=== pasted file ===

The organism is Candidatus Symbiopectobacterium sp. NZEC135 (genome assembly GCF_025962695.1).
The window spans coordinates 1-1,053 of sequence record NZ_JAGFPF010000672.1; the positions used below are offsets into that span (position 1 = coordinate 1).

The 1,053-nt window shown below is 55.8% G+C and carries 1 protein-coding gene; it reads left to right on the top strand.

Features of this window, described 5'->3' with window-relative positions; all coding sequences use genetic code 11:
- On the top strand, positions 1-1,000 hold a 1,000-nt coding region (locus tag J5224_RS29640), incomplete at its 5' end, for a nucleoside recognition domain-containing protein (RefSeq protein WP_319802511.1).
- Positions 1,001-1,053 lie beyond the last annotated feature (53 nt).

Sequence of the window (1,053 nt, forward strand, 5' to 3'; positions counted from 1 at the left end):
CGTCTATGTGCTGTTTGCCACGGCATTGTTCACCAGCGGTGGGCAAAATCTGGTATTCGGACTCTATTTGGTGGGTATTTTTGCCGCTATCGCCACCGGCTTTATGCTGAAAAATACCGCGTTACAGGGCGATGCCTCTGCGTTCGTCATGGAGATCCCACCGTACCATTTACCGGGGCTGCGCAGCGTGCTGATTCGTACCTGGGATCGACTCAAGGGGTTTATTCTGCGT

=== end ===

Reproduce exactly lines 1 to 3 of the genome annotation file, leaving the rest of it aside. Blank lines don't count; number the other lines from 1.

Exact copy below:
The organism is Candidatus Symbiopectobacterium sp. NZEC135 (genome assembly GCF_025962695.1).
The window spans coordinates 1-1,053 of sequence record NZ_JAGFPF010000672.1; the positions used below are offsets into that span (position 1 = coordinate 1).

The 1,053-nt window shown below is 55.8% G+C and carries 1 protein-coding gene; it reads left to right on the top strand.